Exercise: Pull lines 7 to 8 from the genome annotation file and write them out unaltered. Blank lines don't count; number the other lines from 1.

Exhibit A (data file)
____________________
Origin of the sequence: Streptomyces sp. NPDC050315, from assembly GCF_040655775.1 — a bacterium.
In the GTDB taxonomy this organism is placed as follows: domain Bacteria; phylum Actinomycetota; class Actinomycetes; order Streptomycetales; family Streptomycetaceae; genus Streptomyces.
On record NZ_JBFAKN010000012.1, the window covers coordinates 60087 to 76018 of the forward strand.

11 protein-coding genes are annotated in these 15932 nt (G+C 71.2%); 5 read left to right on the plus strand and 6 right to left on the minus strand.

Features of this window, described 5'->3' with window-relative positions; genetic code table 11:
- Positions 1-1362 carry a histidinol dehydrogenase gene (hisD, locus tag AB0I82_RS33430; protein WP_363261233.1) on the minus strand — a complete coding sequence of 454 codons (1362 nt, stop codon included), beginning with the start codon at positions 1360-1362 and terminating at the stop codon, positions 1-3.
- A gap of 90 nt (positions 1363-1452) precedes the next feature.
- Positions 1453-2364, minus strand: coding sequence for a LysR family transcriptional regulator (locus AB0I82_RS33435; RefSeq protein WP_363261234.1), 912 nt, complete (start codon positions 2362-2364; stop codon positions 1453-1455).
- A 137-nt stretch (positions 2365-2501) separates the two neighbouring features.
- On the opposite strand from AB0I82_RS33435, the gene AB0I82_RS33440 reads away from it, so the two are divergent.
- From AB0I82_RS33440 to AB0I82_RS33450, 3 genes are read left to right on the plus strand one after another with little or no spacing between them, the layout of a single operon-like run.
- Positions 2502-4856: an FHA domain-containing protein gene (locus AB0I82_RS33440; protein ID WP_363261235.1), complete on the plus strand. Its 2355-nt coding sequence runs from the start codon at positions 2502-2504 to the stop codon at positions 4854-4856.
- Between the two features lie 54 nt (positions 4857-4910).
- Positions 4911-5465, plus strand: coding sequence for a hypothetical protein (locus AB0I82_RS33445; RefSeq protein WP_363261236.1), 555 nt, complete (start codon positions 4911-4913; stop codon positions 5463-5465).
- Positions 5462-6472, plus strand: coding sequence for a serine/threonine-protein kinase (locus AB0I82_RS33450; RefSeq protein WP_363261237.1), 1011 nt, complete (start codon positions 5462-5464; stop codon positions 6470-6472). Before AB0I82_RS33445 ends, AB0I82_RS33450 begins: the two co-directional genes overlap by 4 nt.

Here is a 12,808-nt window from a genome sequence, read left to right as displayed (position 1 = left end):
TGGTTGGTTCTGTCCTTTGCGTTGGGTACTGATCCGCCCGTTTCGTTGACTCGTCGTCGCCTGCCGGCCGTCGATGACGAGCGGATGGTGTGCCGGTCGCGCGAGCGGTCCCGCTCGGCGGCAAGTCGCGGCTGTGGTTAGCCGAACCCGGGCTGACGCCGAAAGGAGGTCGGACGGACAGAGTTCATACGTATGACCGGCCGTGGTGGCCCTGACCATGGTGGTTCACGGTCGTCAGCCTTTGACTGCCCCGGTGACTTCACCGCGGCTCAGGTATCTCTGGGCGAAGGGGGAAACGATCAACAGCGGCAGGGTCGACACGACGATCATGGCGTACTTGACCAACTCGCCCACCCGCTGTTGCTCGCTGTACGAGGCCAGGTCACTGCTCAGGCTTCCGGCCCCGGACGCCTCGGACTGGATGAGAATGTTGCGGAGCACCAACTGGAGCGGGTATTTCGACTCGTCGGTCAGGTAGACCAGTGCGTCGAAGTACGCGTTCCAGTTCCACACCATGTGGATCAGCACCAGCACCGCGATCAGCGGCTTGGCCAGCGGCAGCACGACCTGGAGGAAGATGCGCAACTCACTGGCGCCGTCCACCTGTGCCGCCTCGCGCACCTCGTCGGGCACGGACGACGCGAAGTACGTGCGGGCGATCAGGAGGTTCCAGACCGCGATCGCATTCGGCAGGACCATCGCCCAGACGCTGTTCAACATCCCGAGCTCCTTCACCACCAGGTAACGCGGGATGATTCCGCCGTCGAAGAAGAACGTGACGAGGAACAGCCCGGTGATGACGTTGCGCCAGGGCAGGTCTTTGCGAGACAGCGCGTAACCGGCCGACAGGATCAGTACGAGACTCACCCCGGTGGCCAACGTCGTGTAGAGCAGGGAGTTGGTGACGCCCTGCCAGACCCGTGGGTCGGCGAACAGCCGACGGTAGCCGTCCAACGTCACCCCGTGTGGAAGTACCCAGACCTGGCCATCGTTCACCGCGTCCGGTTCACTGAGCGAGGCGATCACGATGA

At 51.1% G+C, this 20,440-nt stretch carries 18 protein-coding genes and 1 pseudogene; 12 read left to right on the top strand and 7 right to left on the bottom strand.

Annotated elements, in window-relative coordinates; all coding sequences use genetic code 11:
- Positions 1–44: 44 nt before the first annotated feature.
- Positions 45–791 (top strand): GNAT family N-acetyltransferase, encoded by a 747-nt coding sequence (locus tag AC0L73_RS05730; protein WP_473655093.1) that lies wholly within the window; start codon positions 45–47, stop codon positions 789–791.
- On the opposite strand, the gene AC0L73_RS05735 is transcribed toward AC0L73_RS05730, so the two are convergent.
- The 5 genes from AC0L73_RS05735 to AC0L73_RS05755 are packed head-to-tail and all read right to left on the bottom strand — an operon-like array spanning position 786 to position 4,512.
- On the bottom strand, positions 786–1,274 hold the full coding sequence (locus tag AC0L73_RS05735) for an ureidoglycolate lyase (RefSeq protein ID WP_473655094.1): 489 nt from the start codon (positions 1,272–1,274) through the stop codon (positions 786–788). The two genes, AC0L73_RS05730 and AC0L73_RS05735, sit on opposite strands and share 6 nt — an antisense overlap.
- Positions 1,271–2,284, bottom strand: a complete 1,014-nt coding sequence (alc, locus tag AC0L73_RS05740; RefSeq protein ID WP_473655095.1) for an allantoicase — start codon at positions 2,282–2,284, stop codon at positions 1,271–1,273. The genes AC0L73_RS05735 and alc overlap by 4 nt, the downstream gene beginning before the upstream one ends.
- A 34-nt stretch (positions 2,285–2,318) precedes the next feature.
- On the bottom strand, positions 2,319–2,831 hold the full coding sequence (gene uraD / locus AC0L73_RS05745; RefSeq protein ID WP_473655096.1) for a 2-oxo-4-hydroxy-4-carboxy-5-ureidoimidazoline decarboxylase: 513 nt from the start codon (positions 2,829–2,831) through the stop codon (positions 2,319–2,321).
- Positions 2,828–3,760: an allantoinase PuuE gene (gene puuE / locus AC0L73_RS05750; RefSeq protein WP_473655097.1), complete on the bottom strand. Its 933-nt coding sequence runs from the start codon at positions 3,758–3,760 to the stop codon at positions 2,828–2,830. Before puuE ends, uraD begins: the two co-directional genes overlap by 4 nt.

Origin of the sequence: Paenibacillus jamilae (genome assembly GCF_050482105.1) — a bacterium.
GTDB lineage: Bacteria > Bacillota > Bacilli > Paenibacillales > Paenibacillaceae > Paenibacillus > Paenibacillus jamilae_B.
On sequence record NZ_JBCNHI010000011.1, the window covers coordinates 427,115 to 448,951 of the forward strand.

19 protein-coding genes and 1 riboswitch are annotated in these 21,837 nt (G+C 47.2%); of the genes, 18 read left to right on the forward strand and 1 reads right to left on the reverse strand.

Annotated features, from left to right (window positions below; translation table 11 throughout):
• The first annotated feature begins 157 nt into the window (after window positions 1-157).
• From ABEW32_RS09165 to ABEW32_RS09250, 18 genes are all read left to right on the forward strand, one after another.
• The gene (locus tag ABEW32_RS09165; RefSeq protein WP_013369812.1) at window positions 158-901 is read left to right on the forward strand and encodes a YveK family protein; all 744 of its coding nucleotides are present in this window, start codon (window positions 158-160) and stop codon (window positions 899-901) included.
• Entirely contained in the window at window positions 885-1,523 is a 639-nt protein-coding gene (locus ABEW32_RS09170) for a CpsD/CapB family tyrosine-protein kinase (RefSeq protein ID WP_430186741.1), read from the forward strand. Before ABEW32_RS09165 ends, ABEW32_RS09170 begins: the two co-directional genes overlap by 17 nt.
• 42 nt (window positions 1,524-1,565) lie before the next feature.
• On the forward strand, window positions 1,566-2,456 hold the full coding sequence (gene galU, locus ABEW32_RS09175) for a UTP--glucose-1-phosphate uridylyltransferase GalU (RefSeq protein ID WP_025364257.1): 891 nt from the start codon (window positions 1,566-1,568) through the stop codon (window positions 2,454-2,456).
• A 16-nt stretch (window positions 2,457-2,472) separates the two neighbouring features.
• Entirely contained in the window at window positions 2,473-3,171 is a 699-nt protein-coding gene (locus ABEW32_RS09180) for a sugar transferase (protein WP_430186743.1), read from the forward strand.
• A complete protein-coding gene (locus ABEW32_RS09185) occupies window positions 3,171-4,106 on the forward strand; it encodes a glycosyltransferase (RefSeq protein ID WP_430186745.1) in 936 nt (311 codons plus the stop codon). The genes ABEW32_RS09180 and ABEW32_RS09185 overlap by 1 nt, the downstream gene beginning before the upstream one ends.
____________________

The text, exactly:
- A gap of 90 nt (positions 1363-1452) precedes the next feature.
- Positions 1453-2364, minus strand: coding sequence for a LysR family transcriptional regulator (locus AB0I82_RS33435; RefSeq protein WP_363261234.1), 912 nt, complete (start codon positions 2362-2364; stop codon positions 1453-1455).